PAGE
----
Displaying items by tag: recruiting
There are so many things for a broker to consider before going independent. Aside from all the main ones that are usually discussed—compensation, freedom with clients etc—another key concern is branding. Many brokers have trouble leaving the big name on their business card behind when changing firms. Even advisors who are already at RIAs have a big choice to make in changing their branding. All of this highlights a key point: branding and marketing matter a great deal when going independent, and the support the new RIA provides is critical. Essentially, an important question to ask your potential new RIA is what kind of branding and marketing support they provide to help you transition existing clients, but also acquire new ones.
FINSUM: Marketing and branding are crucial areas where RIAs can vary wildly. Those with strong offerings will empower advisors to acquire new clients and grow AUM, where weak offerings can lead to client attrition and few new opportunities.
2020 was a rollercoaster of a year and not just in financial markets. It was quite a wild year in recruiting as well. When the pandemic hit, advisor movement dropped off to a trickle, but in the summer it started to come back and was roaring in the second half of the year. 2021 seems like it will be much the same. Both large IBDs and RIAs are looking to increase recruiting efforts, and offer packages for jumping ship have been getting larger. Commonwealth, for instance is planning a major recruiting push this year, which builds on other big efforts from Fidelity and LPL.
FINSUM: This definitely feels like an advisor’s market for moves. Firms are hungry to recruit and advisors seem to have the upper hand in negotiations.
There are many reasons to change firms, whether that means going independent, jumping between brokers-dealers, or moving from RIA to RIA. In all the talk on recruiting one of the elements that often gets lost is how certain firms can or cannot help you grow, and this fact is doubly true in the RIA space. Most of the discussion around joining RIAs has to do with freedom, better income, and better services for clients, but one narrative advisors need to think more about is whether a firm actually has the power to help transform your growth. Most advisors don’t really think too much about an RIA’s brand power when moving because the main focus is on the freedom to run their own business. In reality though, some RIAs have much better capabilities for really boosting client acquisition and aum growth than others. For example, does an RIA have a particularly strong view on the markets, or a unique marketable approach to investing? Do they have a well-developed network/infrastructure for COI referrals? Other factors, like how strong their actual marketing support is, are all critical to whether joining that firm will help you win new clients and grow your business.
FINSUM: Whether you are already at an RIA or thinking of joining one from a B-D, advisors need to think carefully about how a particular RIA’s brand and offering may help them grow. It can be a major differentiator for success.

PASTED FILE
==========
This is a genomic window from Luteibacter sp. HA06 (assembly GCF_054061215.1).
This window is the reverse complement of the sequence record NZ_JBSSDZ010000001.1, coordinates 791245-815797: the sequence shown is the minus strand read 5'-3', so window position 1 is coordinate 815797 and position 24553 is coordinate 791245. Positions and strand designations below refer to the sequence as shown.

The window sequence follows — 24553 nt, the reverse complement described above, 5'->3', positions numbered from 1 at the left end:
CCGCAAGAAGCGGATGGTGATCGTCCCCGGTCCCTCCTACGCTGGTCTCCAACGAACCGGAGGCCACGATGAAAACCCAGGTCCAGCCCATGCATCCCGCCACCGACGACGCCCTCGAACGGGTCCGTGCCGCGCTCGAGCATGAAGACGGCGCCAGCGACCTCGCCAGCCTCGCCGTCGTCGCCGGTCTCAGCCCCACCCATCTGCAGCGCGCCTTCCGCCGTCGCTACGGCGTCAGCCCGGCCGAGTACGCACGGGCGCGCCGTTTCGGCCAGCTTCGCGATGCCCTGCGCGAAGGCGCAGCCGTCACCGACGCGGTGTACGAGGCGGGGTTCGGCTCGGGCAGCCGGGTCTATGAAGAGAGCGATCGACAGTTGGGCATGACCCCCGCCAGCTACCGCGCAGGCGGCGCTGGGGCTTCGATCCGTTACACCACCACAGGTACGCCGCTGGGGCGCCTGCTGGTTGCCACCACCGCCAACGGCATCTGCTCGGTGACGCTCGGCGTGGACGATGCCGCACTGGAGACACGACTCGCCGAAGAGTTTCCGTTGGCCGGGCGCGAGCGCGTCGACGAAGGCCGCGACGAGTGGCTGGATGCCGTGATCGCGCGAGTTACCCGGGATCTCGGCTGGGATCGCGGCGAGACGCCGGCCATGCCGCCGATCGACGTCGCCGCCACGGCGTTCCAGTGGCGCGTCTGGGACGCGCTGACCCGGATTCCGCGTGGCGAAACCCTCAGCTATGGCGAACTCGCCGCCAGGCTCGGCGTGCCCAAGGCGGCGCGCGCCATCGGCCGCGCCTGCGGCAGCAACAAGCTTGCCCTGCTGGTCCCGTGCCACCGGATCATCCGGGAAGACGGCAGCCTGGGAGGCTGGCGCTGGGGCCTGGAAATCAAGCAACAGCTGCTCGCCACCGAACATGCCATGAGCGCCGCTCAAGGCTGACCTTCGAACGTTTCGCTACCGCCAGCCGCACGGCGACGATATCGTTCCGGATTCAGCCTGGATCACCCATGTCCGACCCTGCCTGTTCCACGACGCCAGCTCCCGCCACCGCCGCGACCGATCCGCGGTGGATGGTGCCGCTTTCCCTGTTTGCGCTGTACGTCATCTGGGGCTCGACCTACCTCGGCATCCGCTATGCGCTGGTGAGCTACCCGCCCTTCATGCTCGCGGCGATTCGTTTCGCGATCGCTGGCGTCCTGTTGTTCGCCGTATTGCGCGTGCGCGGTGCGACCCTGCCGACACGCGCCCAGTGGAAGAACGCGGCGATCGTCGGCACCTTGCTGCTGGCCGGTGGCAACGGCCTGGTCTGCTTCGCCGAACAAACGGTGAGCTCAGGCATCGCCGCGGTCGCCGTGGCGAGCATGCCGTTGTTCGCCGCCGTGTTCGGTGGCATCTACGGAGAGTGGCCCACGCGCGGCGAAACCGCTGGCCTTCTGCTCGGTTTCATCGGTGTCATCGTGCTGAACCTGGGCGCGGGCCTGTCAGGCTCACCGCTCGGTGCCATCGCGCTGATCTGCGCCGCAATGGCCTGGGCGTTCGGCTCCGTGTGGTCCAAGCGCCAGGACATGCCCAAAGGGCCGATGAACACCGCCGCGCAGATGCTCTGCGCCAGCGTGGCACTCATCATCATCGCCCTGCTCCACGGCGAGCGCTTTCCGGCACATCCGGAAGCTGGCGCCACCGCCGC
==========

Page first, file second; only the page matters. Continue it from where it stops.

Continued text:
A new study from Cerulli Associates has found that wirehouses are performing very well in one regard—advisor productivity. The average wirehouse advisor has $175m in AUM, almost double the industry average of $77.9m. Even more amazingly, wirehouse productivity has risen from an average of $148m at the end of 2018 (to $175m at the end of 2019). However, wirehouses are still shedding many advisors to RIAs and IBDs. Cerulli identified two key reasons why. The first is as old as the industry itself—compensation. According to Cerulli, wirehouse advisors are growing increasingly tired of “complicated and sporadically changing compensation grids”. Additionally, support staff is an area where advisors are frustrated, reporting a lack of support staff as an issue at a far higher rates than at other BDs and RIAs.
FINSUM: Wirehouse advisors currently enjoy two advantages—brand strength and scalable firm-wide technologies. Neither is enough to stem the current outflows of advisors, and the technology aspect is quickly being eroded by improving tech stacks for independent advisors.
When the pandemic first hit, recruiting slowed down, with less advisors moving firms. However, after a couple of months, things started to pick up. According to a TD Ameritrade survey, 40% of advisors now say they are more likely to move than they were before the pandemic. Only 15% say they are less likely. If one comment sums up the increased velocity of recruiting, it might be this, “Advisors are at home and working in an independent environment. That can cause them to question what they are paying for at their firm. ‘Do I need the overhead and management of the wirehouse? Am I doing alright without it now?”.
FINSUM: On top of the questioning of whether all the overheads associated with a wirehouse make sense when they are working from home, the other big thing driving moves is the simple fact that it is easier for recruiters to reach advisors when they aren’t in the office. This makes the whole courting and exploration period much simpler.